Maggot Debridement Therapy

Ron Sherman's picture

By Ron Sherman MD, MSC, DTM&H

Numerous controlled studies of maggot therapy have been published during the past 20 years, each one demonstrating equality or superiority over standard care methods for debridement. It is almost as though we are trying to compensate for the previous 60 years of extensive clinical use supported only by case histories, but no clinical trials.

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Aletha Tippett MD's picture

By Aletha Tippett MD

Biotherapy is the use of living creatures for the diagnosis or treatment of a human ailment. Creatures most commonly used include service animals (such as guide dogs or therapeutic horses), fly larvae (maggots), leeches, honey bees, and even viruses (phages). How does this relate to us in the wound care community?

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Ron Sherman's picture

By Ron Sherman MD, MSC, DTM&H

As far back as 1930, clinicians and researchers had a pretty good understanding of what “the right kind of maggots” could do for a wound. Those maggots are now known generically as “medicinal maggots” or “medical grade maggots.” Largely as the result of careful observations by William Baer (Chief, Orthopedic Surgery, Johns Hopkins, Baltimore) and others, we now describe the beneficial effects of medicinal maggots as being: 1) debridement; 2) disinfection; and 3) growth promotion. What is the evidence for these effects, and why is it that the only brand of medicinal maggots cleared by U.S. Food and Drug Administration (FDA) for marketing in the US (Medical Maggots™ by Monarch Labs, Irvine, CA) lists only debridement among its indications?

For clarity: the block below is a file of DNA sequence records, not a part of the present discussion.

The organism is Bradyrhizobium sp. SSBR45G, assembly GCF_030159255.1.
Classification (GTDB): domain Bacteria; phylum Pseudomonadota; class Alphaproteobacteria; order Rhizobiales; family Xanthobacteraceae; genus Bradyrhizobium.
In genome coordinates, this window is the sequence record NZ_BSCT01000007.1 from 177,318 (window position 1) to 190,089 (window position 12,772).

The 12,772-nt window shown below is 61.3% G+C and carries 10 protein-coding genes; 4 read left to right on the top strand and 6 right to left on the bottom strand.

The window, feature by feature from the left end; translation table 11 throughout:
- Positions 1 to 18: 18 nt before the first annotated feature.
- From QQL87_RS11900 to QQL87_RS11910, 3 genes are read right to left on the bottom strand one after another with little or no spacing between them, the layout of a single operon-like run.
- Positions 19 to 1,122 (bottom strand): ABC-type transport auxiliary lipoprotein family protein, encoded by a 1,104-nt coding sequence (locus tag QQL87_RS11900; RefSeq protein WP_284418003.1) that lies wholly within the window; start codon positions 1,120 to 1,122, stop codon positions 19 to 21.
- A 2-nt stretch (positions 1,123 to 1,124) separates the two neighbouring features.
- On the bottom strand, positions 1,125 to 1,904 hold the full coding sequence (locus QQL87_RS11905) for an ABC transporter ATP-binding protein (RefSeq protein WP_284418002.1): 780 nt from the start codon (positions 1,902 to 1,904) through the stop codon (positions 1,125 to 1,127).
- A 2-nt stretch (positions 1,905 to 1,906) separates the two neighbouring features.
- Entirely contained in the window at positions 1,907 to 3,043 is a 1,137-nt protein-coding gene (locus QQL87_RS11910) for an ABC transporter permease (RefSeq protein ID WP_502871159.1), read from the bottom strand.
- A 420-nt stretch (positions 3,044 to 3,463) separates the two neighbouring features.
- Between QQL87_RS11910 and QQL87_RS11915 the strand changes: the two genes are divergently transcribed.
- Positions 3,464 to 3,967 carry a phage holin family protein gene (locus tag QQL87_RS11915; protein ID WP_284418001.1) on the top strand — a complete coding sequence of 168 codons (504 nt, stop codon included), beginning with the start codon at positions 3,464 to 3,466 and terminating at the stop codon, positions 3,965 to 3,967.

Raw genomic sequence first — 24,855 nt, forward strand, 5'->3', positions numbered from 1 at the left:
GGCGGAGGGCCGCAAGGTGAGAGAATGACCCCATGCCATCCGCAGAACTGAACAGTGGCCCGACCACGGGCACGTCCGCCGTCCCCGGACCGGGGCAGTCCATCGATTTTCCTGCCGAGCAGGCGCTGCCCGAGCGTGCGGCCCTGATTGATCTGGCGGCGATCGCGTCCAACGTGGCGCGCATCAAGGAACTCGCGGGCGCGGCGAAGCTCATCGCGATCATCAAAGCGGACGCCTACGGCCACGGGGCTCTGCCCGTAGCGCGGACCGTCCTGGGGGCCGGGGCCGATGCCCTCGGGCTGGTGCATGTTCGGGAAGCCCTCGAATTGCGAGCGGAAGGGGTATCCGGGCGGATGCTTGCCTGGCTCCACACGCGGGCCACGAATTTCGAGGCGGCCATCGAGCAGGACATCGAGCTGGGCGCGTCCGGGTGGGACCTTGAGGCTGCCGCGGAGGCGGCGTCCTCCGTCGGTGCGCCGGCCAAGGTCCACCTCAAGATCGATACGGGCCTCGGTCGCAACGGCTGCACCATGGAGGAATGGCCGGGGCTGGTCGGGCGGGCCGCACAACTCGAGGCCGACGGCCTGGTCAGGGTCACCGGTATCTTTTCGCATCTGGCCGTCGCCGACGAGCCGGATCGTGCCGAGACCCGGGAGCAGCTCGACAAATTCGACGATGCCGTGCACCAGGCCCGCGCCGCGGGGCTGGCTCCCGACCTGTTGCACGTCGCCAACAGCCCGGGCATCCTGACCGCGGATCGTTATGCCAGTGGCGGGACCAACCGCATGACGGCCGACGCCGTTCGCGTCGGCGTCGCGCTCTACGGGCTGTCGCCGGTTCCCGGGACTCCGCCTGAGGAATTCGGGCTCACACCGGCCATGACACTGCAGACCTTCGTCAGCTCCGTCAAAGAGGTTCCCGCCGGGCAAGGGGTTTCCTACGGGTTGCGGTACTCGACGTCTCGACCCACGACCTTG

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Ron Sherman's picture

By Ron Sherman MD, MSC, DTM&H

Although maggot therapy has been with us for nearly 100 years, many wound care specialists are still unfamiliar with it. Therefore, we should step back and briefly review the history and general concepts underlying maggot therapy, before delving into the recent scientific literature on this method of biotherapy.

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Ron Sherman's picture

By Ron Sherman MD, MSC, DTM&H

This being the first in a series of WoundSource blogs about biotherapies, it seems appropriate to use this opportunity to define the discipline of biotherapy. After all, even within the biotherapy community, the definition is still evolving.

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